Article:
Meta to announce layoffs in metaverse silicon division

Cuts could hurt the company’s ability to build augmented and virtual reality products enabling access to a set of immersive virtual worlds known as the "metaverse"
Meta is planning to lay off employees on Wednesday in the unit of its metaverse-oriented Reality Labs division focused on creating custom silicon, two sources familiar with the matter told Reuters on Tuesday.
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Employees were informed of the layoffs in a post on Meta's internal discussion forum Workplace on Tuesday. The post said they would be notified about their status with the company by early Wednesday morning, one of the sources said.
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The layoffs are set to take place in the metaverse silicon division
(Photo: Reuters)
A Meta spokesperson declined to comment on the plans. Reuters was not able to determine the extent of the cuts to the silicon unit, called Facebook Agile Silicon Team, or FAST.
If the cuts are deep, they could hamper Chief Executive Mark Zuckerberg's project to build augmented and virtual reality products enabling access to a set of immersive virtual worlds known as the "metaverse," particularly the AR glasses that he has predicted "will redefine our relationship with technology."
The FAST unit, which has roughly 600 employees, worked on developing custom chips to equip Meta's devices to perform unique tasks and operate more efficiently, differentiating them from others entering the nascent AR/VR market.
However, Meta has struggled to make chips that can compete with silicon produced by external providers and has turned to chipmaker Qualcomm (QCOM.O) to produce chips for its devices currently on the market.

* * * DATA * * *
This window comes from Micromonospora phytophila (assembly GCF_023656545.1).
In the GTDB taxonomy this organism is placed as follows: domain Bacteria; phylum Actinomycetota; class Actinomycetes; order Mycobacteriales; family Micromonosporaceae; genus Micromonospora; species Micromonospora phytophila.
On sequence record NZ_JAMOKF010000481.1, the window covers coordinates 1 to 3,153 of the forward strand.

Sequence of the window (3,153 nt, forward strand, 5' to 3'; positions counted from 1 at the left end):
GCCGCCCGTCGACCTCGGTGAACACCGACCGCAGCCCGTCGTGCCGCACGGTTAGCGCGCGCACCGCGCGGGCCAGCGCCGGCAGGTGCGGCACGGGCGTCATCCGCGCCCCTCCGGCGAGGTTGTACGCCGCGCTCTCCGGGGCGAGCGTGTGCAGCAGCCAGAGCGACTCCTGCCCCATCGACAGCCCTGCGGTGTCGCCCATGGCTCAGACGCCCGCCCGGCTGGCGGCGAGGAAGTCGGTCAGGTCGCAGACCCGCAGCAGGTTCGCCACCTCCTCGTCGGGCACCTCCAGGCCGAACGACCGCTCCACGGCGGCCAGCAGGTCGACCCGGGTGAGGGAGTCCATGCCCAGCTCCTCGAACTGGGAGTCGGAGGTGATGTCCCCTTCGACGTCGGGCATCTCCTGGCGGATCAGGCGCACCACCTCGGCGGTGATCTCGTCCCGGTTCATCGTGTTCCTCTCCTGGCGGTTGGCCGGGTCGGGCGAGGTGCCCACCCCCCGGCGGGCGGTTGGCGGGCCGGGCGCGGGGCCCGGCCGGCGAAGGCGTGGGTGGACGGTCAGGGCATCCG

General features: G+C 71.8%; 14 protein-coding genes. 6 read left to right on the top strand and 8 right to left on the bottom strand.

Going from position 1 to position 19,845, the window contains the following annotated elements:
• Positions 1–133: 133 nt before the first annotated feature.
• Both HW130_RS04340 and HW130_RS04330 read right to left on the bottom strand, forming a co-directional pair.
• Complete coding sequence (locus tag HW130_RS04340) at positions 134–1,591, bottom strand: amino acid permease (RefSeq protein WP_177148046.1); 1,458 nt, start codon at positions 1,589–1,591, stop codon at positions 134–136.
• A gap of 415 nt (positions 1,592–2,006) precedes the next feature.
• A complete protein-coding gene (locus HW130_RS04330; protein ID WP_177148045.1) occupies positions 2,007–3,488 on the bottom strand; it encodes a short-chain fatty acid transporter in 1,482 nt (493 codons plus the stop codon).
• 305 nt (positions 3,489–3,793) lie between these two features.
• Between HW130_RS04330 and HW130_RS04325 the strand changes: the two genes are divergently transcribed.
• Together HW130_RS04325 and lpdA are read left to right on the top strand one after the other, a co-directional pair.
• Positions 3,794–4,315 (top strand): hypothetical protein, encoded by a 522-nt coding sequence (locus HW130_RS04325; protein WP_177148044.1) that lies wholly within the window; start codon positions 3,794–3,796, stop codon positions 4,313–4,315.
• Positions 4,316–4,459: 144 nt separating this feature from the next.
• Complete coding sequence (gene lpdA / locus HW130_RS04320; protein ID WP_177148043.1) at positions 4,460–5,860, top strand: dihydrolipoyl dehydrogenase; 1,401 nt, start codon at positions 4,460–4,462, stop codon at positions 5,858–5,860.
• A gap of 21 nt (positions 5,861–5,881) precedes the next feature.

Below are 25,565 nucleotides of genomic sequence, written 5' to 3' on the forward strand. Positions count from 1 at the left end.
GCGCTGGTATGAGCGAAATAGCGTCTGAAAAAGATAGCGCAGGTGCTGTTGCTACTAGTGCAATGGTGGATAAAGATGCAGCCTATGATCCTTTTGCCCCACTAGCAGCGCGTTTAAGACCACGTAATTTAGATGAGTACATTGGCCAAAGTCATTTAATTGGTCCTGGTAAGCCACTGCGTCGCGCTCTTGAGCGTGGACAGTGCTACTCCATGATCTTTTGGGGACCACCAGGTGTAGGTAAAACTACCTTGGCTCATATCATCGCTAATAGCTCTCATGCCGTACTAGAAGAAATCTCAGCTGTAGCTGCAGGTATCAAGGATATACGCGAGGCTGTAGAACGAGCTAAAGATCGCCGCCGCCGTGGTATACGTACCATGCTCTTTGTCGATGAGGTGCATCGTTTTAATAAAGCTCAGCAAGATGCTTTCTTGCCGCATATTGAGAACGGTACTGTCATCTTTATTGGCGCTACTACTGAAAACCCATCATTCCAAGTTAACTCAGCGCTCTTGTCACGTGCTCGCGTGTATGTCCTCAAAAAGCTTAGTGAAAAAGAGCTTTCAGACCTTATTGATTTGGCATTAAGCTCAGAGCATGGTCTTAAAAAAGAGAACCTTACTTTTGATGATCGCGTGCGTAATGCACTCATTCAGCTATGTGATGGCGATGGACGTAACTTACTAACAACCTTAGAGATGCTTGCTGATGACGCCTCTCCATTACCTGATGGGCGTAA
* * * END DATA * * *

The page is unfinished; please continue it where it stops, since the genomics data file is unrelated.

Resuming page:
A restructuring of FAST has been expected since the spring, when Meta hired a new executive to lead the unit.
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מארק צוקרברג
מארק צוקרברג
Meta CEO Mark Zuckerberg
(Photo: Carlos Barria / Reuters)
A separate chip-making unit in Meta's infrastructure division focused on artificial intelligence work has likewise hit roadblocks. The executive overseeing those efforts announced her departure last week, although Meta has appointed someone else to take over her role and continue those efforts.
Meta has slashed around 21,000 jobs since November of last year, some of them in Israel, as it has sought to reassure investors that it was reining in costs amid waning revenue growth, high inflation and concerns that Reality Labs was losing too much money.
In a statement in March, Zuckerberg said the bulk of this year's layoffs would happen in the spring, but that "in a small number of cases, it may take through the end of the year to complete these changes."
October 25, Meta is expected to publish the results of the third quarter of this year, in which it predicts that revenues will range between $32 billion and $34.5 billion. Analysts expect more modest revenues of $31.3 billion.
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